Loitering with Intent Test | Final Test - Easy

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This test consists of 15 multiple choice questions and 5 short answer questions.

Multiple Choice Questions

1. What is the primary reason Fleur feels so indignant about being accused of libeling the Autobiographical Association?
(a) She formulated her characters and plot before she began working for Sir Quentin.
(b) She was very careful to change enough details that the characters, though similar, did not represent the members.
(c) To her, none of the characters seem overly similar.
(d) The events in her story are vastly different from the events that have happened within the Association.

2. What is that Fleur realizes Sir Quentin has been giving the Association members?
(a) Whiskey.
(b) Opium.
(c) Marijuana.
(d) Dexedrine.

3. How does Sir Quentin explain Mrs. Wilks' ranting?
(a) Says she'd been fasting too strictly.
(b) He indicates that her family has a history of mental illness.
(c) Says she had personal problems that had recently upset her.
(d) Hints that she might be suffering from a chronic illness.

4. Which of the Association members dutifully visits Sir Quentin's grave daily, and converses with him there?
(a) Mrs. Wilks.
(b) Eric Findlay.
(c) Clotilde du Loiret.
(d) Maisie Young.

5. How does Sir Quentin get Fleur to return to his flat?
(a) He sends Lady Edwina over to invite Fleur for dinner and not take 'no' for an answer.
(b) He has Beryl Tims call and say that Edwina is not well and asking for her.
(c) He calls and tells her he'd like to discuss a serious matter.
(d) He calls and threatens to call the police on her for taking papers from his office.

6. Fleur tells Sir Quentin that she knows he plagiarized her novel and plans to sue him. How does he respond?
(a) He laughs her off and tells her she must be completely mad.
(b) He breaks down and confesses, asking how they can reach some sort of agreement.
(c) He insists that scribbling on a novel is why she was unable to do her job well and that it is he who will sue.
(d) He says that if Lady Edwina did not care so much for her, he'd get rid of her himself.

7. When Fleur discovers her original manuscript missing, who does she first assume must have taken it?
(a) Leslie.
(b) Revisson Doe.
(c) Lady Edwina.
(d) Dottie.

8. On what grounds has Sir Quentin threatened to sue for libel?
(a) He said that she has stolen pieces of their memoirs and changed them negatively.
(b) He states that the members are very upset with Fleur and he is only trying to pacify them.
(c) He insists she has included passages in the novel that are exact quotes from confidential conversations.
(d) He claims Fleur based her novel on the Association and cast him in an evil manner.

9. Lady Edwina lived until she was 98 years old. She'd outlived her son and inherited his wealth; who inherited her fortune when she died?
(a) Dottie.
(b) Her manservant and her nurse, who had married.
(c) Solly Mendelsohn.
(d) Fleur, of course.

10. When Fleur calls the publisher's office to ask for the typescript back, what is she told?
(a) That the papers have been misfiled, but once they are located, they will be sent to her.
(b) That she will have to speak with the publisher directly, and he has gone for the day.
(c) That it will be sent by courier the following day.
(d) That it has been destroyed.

11. What passage does Fleur find in Cellini, the book she sits down to read to ease her worries after she leaves Sir Quentin's flat?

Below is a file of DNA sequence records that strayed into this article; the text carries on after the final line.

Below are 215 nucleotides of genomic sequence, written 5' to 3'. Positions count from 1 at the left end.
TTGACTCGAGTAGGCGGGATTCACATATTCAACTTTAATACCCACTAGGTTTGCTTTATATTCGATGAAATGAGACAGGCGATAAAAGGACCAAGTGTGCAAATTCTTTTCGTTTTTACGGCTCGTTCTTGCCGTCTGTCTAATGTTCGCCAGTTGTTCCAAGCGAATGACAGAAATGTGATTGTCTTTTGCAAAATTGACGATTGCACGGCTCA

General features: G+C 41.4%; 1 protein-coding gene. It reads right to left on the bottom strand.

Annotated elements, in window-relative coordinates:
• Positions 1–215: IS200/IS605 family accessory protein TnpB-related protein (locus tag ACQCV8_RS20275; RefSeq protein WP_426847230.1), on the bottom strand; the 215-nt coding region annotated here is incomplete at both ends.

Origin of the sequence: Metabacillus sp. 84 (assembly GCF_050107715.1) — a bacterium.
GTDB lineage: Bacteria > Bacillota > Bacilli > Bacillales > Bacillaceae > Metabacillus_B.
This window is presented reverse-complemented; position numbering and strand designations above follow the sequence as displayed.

(a) "I am now going on my way rejoicing."
(b) "I will live with joy."
(c) "We rejoiced when we saw one another."
(d) "Joy is the path I will follow."

12. What is Fleur's greatest concern upon learning the tragic news of the suicide of one of the Association's members?
(a) That her novel is unfolding in real life.
(b) That this is only the first of many unsettling events.
(c) Whether or not she should send her concern in a card or simply make a phone call.
(d) That she will no longer have a job.

13. What does Fleur disclose to the reader in Chapter 10?
(a) That her purpose is to make sure she remains in Lady Edwina's will.
(b) That her purpose is to punish Dottie for her involvement in the loss of her manuscript.
(c) That her purpose is to determine why the suicide really happened.
(d) That her purpose is now to convey how Sir Quentin tried to destroy her novel and take its contents for his own use.

14. Who does Fleur see for the last time as she leaves Sir Quentin's drawing room?
(a) Solly Mendelsohn, looking euphoric.
(b) The ex-priest, looking angry and vindictive.
(c) Lady Bernice, looking upset and disheveled.
(d) Lady Edwina, looking sad and confused.

15. With her manuscript missing, what does Fleur fears that it could be in anyone's hands, being put to any sort of use. What is her other concern about it at this point?
(a) That she will be embarrassed if the libel charge becomes public.
(b) That if no copy any longer exists, Warrender Chase has ceased to exist.
(c) That without it, she will lose the inspiration to continue writing.
(d) That she will be left penniless if someone takes it and publishes it

Short Answer Questions

1. In the novel's present day, Fleur lives in Paris. Who has just been there to visit her?

2. In Chapter 12, Fleur expands on her narration of the present, reminding us that she is relating the adventures with the Autobiographical Association from a future perspective. What is it that prompts the policeman in the graveyard, in the summer of 1950, to say to Fleur, "Loitering with Intent?"

3. What happens between Fleur and her publisher after he tells her he cannot publish her novel?

4. Fleur calls her publisher again asking for the manuscript of Warrender Chase. Why do they tell her it was destroyed?

5. What does Edwina say to Fleur when she goes to see her after learning Sir Quentin is out?

(see the answer keys)

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